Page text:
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Demand from babus of repealing of the Prevention of Corruption Act is a sham
After the recent conviction of ex-Coal Secretary of India, HC Gupta and two serving joint secretaries in the coal scam which cost the country losses amounting to crores of rupees, the demand has taken a shrill voice from the IAS babus that the Prevention Of Corruption Act 1988 clause 13 (1) d (111) which relates to causing loss of public property through negligence or collusion without the need to prove personal benefit, should be repealed to facilitate better decision making by these babus.

However, this demand is a total sham.

It needs to be understood that ministers in the government and the babus working under them are two sides of the same coin in the administrative set up. In government ministries, the secretaries and the ministers are the custodians of public property. 

Notably, while a minister comes for just five years, the babu is there until his retirement. So, more than the minister, it is the babu, the secretary, who must protect public interest at all costs. This used to be the order of the day immediately after independence in India when these babus were honest. However, things have changed with babudom all over India due to caste-based reservations and merit being ignored over other considerations.

But today, senior babus crawl when asked to bend and are willing collaborators, conspirators and partners in overall money making game in collusion with their political masters. Political masters also do not mind this willing cooperation and do throw crumbs to these babus in order to keep their mouths shut. 

And, in case some babus are honest, then these political masters have other means to snare them like luring them by offering foreign postings, extension of service or other lucrative benefits. It will be foolish to argue that these babus do not know the meaning of public interest or loss to the public. We should not forget that more often than not, a minister's main job is to distribute favours, repay political debts, speak with a forked tongue to please everybody and maybe secure his financial future for the next five generations.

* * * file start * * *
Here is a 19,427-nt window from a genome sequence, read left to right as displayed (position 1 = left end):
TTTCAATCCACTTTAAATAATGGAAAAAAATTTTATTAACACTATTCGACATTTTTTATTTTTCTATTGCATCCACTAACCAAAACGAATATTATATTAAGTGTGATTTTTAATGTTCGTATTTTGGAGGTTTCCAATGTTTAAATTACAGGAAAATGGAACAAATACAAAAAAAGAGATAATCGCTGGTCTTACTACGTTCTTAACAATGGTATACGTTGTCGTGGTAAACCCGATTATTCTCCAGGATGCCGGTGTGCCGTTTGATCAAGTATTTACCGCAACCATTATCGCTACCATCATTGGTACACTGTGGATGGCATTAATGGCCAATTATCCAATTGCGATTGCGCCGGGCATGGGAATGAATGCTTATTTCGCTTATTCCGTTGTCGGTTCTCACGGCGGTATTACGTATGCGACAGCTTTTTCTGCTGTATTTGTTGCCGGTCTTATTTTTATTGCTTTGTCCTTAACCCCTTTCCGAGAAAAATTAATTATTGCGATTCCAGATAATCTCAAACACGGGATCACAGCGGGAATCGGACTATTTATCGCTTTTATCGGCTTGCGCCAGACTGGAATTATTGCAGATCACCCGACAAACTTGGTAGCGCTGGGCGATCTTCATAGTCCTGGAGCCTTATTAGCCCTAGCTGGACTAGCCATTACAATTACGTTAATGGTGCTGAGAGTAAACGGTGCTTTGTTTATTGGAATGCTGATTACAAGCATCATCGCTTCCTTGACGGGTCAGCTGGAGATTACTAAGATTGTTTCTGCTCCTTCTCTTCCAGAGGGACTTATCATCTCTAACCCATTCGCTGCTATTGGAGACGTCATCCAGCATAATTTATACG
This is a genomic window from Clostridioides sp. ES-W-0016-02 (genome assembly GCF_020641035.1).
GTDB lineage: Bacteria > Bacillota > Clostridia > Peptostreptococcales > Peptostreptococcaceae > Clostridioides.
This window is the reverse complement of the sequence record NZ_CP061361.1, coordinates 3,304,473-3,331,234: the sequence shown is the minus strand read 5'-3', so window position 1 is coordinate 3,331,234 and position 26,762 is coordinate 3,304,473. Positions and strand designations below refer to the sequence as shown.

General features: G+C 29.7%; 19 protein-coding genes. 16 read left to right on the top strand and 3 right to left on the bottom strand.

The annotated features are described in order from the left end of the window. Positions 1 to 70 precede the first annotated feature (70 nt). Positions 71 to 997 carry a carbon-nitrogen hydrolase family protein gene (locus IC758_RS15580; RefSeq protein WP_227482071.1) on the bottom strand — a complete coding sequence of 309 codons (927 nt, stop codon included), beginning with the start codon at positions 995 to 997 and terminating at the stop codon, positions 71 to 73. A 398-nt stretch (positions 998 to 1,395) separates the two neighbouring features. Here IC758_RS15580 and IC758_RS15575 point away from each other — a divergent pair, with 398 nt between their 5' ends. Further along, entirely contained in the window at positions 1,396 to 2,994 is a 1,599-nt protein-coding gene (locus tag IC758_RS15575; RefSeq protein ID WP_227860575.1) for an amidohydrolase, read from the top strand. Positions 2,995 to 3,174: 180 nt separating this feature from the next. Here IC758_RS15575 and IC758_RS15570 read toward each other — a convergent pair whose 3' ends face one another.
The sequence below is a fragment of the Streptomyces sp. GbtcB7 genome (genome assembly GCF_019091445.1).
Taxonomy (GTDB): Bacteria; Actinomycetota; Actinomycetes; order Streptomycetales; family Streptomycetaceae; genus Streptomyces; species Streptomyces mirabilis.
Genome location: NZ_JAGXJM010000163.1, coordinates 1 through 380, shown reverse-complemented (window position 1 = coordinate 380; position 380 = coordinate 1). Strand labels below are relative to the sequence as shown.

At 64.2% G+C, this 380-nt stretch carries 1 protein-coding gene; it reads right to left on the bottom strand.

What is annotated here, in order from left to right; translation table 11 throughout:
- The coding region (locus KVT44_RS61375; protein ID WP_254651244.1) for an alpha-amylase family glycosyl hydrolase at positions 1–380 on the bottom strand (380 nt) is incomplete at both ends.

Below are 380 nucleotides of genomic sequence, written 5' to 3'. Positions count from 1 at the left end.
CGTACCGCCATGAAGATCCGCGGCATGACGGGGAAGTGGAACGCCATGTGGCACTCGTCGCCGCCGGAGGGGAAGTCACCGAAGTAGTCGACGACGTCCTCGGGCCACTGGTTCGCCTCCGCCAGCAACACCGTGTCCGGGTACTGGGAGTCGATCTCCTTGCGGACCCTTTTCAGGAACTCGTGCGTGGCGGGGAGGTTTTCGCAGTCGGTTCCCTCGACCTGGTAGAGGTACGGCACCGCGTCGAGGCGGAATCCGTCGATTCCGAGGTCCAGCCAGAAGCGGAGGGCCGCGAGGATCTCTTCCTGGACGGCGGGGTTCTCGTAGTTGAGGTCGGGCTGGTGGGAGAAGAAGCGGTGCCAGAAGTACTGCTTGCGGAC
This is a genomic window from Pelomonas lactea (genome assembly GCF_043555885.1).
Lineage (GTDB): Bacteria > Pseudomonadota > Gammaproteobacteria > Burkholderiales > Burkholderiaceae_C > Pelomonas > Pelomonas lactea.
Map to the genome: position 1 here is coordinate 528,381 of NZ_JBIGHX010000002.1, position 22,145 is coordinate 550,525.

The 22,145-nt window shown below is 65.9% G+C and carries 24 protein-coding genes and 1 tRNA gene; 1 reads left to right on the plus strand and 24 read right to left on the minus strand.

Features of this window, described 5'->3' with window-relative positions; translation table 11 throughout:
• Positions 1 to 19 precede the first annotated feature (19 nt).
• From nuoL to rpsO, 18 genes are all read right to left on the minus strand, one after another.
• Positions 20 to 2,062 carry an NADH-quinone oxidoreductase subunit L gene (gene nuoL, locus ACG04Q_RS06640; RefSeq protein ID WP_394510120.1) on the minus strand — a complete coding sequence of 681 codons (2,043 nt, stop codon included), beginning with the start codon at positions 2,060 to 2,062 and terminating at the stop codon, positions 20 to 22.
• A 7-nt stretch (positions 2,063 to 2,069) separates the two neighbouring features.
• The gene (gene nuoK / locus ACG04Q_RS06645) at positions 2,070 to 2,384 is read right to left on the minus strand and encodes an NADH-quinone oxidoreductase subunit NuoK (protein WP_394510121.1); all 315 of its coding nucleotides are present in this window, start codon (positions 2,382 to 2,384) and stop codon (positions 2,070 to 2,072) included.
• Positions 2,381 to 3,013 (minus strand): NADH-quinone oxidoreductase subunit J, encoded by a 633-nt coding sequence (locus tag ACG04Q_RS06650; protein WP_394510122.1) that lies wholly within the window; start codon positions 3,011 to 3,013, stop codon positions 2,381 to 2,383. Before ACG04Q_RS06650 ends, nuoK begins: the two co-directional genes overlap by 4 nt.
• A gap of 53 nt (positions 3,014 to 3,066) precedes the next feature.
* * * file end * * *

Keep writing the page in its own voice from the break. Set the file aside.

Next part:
Ironically, babudom was conceived as a steel wall, a safeguard to ensure that overall governance goes on without blemish.

Scams like Coalgate and 2G during the UPA-II regime cost the nation losses of thousands of crore rupees, perhaps the biggest in Indian history. In the Coalgate scam, before HC Gupta, PC Parakh had been the Coal Secretary. He had written an official letter to the then Prime Minister Manmohan Singh against the prevailing system of Committee-based recommendations for allotment of coal blocks which was leading to a lot of corruption with incapable firms getting these coal blocks, who in turn were allotting them to non-bidders. 

HC Gupta might have been a very honest man, but surely, it cannot be said with conviction that he was unaware of this letter written by his predecessor, recommending the auction system for allotment of coal blocks. Gupta should have taken sufficient care with this background information in processing applications to the screening committee for allotment of coal blocks which he chaired.

It would be silly on the part of the Central government to repeal this clause of the Act for the sake of speedy decision making by babus. Albeit, the decisions will still be taken as they are being taken now, but the only problem is that corruption will increase. The need of the hour is that we must have faster courts for disposing of corruption cases within one year. The dictum should be that a babu works honestly, fearlessly and uprightly while upholding public interest.

Editorial NOTE: This article is categorized under Opinion Section. The views expressed in this article are solely those of the author and do not necessarily represent the views of In case you have a opposing view, please click here to share the same in the comments section.
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